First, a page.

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September 25, 2017

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Restrictions to be placed on medical record collection

TAIPEI, Taiwan -- The Legislature yesterday passed a preliminary review of a Personal Information Protection Act amendment, which if passed will place restrictions on the collection of medical records.

The Judiciary and Organic Laws and Statutes Committee noted, however, that articles of the amendment have to be further negotiated via cross-caucus meetings.

As medical records are private and sensitive personal information, lawmakers including Yu Mei-nu (尤美女) and Lee Kuei-min (李貴敏) jointly proposed to list information from medical records into the current act.

According to the amendment, personal information such as medical records, medical treatments, genetic information, health examination records and information on a person's sexual life should not be collected, processed or used.

The amendment stipulates that exceptions can be made under certain legal situations. Moreover, information may be retrieved with a letter of consent from the person concerned.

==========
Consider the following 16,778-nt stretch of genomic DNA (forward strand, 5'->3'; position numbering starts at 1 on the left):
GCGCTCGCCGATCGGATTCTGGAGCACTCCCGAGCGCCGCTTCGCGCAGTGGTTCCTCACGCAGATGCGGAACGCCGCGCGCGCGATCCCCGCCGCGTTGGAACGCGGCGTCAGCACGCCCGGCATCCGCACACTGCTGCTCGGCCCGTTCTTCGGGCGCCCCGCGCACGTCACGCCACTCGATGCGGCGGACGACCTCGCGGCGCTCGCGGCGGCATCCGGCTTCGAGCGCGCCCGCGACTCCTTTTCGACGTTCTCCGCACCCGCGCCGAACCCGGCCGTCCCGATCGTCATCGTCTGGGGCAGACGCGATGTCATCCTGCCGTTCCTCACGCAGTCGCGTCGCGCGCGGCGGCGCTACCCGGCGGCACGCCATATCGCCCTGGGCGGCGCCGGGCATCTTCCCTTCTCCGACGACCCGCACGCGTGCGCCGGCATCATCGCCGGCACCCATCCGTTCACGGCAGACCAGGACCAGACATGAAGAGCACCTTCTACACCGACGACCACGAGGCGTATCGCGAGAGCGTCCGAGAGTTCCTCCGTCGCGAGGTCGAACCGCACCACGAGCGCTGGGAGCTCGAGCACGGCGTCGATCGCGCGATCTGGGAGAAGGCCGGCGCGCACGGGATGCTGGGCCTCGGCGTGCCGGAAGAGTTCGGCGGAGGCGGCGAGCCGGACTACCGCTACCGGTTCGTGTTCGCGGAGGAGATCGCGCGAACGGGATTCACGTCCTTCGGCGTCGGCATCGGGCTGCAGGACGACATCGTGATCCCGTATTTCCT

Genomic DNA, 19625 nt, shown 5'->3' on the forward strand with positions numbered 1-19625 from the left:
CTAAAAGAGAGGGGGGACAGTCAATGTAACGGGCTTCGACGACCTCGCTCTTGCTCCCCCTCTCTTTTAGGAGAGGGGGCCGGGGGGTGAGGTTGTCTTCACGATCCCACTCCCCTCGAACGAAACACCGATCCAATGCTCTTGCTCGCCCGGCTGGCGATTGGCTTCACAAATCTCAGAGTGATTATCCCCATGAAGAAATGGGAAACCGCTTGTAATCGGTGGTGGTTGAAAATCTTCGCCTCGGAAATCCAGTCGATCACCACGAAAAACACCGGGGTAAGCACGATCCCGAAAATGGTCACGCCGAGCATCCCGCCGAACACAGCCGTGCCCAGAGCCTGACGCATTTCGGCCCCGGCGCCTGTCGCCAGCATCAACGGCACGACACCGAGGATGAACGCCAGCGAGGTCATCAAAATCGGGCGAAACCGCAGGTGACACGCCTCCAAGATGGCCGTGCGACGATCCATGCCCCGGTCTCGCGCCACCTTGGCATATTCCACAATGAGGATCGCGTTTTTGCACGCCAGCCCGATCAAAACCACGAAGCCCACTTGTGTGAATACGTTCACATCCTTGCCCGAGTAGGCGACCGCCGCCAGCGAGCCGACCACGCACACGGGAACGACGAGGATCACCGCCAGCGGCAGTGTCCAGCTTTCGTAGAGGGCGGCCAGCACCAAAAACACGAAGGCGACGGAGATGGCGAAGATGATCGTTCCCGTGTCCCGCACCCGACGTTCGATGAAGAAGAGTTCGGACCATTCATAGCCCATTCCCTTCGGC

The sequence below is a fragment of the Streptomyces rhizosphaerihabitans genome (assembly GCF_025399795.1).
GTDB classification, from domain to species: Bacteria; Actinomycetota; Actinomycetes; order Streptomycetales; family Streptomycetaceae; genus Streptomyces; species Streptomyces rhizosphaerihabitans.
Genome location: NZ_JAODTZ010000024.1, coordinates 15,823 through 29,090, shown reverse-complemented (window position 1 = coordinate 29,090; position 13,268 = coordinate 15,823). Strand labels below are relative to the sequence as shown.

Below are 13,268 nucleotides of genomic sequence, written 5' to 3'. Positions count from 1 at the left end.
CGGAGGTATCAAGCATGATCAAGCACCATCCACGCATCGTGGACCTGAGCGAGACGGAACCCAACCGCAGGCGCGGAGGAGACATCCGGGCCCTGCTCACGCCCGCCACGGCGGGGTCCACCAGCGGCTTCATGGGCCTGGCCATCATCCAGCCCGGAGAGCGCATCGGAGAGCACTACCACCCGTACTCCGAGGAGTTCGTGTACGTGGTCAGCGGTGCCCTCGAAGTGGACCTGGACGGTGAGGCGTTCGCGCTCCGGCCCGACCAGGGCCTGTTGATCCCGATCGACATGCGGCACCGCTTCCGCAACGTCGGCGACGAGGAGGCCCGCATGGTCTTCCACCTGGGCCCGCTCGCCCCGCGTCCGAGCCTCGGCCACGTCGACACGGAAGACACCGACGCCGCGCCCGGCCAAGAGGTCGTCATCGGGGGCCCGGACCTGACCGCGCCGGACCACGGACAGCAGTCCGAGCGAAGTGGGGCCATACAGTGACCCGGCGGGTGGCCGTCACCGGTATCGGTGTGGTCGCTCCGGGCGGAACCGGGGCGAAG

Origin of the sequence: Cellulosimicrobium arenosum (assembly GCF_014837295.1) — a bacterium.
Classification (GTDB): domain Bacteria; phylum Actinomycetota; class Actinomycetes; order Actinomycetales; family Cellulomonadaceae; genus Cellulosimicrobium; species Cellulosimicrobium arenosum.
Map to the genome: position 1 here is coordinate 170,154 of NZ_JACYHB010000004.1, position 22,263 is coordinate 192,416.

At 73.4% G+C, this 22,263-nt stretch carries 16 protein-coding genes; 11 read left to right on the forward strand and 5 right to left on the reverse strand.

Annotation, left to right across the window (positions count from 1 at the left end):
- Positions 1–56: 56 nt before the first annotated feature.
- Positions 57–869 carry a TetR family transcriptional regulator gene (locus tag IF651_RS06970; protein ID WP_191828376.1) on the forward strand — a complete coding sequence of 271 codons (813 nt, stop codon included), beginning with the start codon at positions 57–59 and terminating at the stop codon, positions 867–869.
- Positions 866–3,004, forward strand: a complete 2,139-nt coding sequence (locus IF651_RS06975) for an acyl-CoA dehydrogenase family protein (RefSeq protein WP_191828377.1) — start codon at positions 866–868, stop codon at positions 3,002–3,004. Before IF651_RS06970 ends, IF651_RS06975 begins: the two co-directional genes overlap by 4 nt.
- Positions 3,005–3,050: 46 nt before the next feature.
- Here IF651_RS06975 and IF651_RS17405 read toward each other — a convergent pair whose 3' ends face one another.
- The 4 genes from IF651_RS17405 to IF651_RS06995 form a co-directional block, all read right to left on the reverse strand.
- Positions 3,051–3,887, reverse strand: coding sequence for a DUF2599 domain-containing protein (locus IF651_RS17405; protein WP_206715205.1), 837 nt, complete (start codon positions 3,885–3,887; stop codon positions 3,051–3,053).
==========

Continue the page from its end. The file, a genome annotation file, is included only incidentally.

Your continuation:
The amended regulations stipulate that, based on the priorities of maintaining social order and protecting public interests, the government is allowed to collect and use criminal records.

Personal information should be handled with a concern for proper security measures, the amendment stated. Should there be any controversy between a person and the information collector, the latter is responsible for providing evidence of their authority to investigate, the amendment states.

Lawmakers passed a resolution during the committee meeting yesterday stating that the Executive Yuan should make the amendment effective within three months of it passing through the Legislative Yuan.

Kuomintang (KMT) lawmaker Lu Hsueh-chang (呂學樟), who doubles as one of the committee conveners, said that should the latest amendment of the Personal Information Protection Act be passed in the Legislature, it will better protect people's privacy.

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